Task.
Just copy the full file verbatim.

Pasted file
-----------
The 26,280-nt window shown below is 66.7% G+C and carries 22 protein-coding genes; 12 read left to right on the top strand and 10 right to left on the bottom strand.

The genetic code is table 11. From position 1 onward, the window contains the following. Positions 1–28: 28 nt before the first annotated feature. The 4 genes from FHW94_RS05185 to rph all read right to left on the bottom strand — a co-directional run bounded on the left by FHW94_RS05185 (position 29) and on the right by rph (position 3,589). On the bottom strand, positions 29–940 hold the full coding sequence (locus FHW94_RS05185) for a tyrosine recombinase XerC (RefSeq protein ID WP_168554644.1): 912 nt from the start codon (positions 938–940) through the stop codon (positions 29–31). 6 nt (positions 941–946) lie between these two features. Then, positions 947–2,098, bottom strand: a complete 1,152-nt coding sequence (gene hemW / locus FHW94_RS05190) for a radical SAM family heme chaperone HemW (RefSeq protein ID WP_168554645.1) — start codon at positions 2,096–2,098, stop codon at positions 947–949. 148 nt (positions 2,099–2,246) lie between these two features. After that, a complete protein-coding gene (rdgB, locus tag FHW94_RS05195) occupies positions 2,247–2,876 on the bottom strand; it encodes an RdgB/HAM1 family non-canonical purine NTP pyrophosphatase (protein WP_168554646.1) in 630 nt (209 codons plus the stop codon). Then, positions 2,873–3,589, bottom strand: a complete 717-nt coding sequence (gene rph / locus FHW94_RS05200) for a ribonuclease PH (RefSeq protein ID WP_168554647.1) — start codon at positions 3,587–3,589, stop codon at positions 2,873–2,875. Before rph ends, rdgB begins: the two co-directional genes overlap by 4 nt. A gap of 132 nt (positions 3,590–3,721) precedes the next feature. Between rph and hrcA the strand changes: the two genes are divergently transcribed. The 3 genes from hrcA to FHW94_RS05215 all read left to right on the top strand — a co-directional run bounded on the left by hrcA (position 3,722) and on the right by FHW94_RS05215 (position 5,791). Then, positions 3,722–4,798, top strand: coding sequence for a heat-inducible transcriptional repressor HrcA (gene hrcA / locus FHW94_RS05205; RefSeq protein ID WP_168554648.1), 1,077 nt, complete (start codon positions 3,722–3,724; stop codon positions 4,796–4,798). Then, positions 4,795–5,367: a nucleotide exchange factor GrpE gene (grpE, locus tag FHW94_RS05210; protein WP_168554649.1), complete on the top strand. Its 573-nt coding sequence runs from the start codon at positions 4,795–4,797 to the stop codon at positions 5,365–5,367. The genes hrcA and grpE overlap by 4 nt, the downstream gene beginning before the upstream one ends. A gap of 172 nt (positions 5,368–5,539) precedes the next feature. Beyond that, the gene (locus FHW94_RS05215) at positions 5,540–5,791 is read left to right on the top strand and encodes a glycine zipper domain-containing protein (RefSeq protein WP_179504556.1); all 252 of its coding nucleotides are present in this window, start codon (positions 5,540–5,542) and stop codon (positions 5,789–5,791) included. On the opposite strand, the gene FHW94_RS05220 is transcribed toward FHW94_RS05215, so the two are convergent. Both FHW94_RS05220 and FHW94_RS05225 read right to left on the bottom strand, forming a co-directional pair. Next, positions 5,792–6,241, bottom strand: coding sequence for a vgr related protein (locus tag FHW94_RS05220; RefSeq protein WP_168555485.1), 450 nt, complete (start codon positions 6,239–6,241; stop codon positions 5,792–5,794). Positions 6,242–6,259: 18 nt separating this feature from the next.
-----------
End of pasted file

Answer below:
The 26,280-nt window shown below is 66.7% G+C and carries 22 protein-coding genes; 12 read left to right on the top strand and 10 right to left on the bottom strand.

The genetic code is table 11. From position 1 onward, the window contains the following. Positions 1–28: 28 nt before the first annotated feature. The 4 genes from FHW94_RS05185 to rph all read right to left on the bottom strand — a co-directional run bounded on the left by FHW94_RS05185 (position 29) and on the right by rph (position 3,589). On the bottom strand, positions 29–940 hold the full coding sequence (locus FHW94_RS05185) for a tyrosine recombinase XerC (RefSeq protein ID WP_168554644.1): 912 nt from the start codon (positions 938–940) through the stop codon (positions 29–31). 6 nt (positions 941–946) lie between these two features. Then, positions 947–2,098, bottom strand: a complete 1,152-nt coding sequence (gene hemW / locus FHW94_RS05190) for a radical SAM family heme chaperone HemW (RefSeq protein ID WP_168554645.1) — start codon at positions 2,096–2,098, stop codon at positions 947–949. 148 nt (positions 2,099–2,246) lie between these two features. After that, a complete protein-coding gene (rdgB, locus tag FHW94_RS05195) occupies positions 2,247–2,876 on the bottom strand; it encodes an RdgB/HAM1 family non-canonical purine NTP pyrophosphatase (protein WP_168554646.1) in 630 nt (209 codons plus the stop codon). Then, positions 2,873–3,589, bottom strand: a complete 717-nt coding sequence (gene rph / locus FHW94_RS05200) for a ribonuclease PH (RefSeq protein ID WP_168554647.1) — start codon at positions 3,587–3,589, stop codon at positions 2,873–2,875. Before rph ends, rdgB begins: the two co-directional genes overlap by 4 nt. A gap of 132 nt (positions 3,590–3,721) precedes the next feature. Between rph and hrcA the strand changes: the two genes are divergently transcribed. The 3 genes from hrcA to FHW94_RS05215 all read left to right on the top strand — a co-directional run bounded on the left by hrcA (position 3,722) and on the right by FHW94_RS05215 (position 5,791). Then, positions 3,722–4,798, top strand: coding sequence for a heat-inducible transcriptional repressor HrcA (gene hrcA / locus FHW94_RS05205; RefSeq protein ID WP_168554648.1), 1,077 nt, complete (start codon positions 3,722–3,724; stop codon positions 4,796–4,798). Then, positions 4,795–5,367: a nucleotide exchange factor GrpE gene (grpE, locus tag FHW94_RS05210; protein WP_168554649.1), complete on the top strand. Its 573-nt coding sequence runs from the start codon at positions 4,795–4,797 to the stop codon at positions 5,365–5,367. The genes hrcA and grpE overlap by 4 nt, the downstream gene beginning before the upstream one ends. A gap of 172 nt (positions 5,368–5,539) precedes the next feature. Beyond that, the gene (locus FHW94_RS05215) at positions 5,540–5,791 is read left to right on the top strand and encodes a glycine zipper domain-containing protein (RefSeq protein WP_179504556.1); all 252 of its coding nucleotides are present in this window, start codon (positions 5,540–5,542) and stop codon (positions 5,789–5,791) included. On the opposite strand, the gene FHW94_RS05220 is transcribed toward FHW94_RS05215, so the two are convergent. Both FHW94_RS05220 and FHW94_RS05225 read right to left on the bottom strand, forming a co-directional pair. Next, positions 5,792–6,241, bottom strand: coding sequence for a vgr related protein (locus tag FHW94_RS05220; RefSeq protein WP_168555485.1), 450 nt, complete (start codon positions 6,239–6,241; stop codon positions 5,792–5,794). Positions 6,242–6,259: 18 nt separating this feature from the next.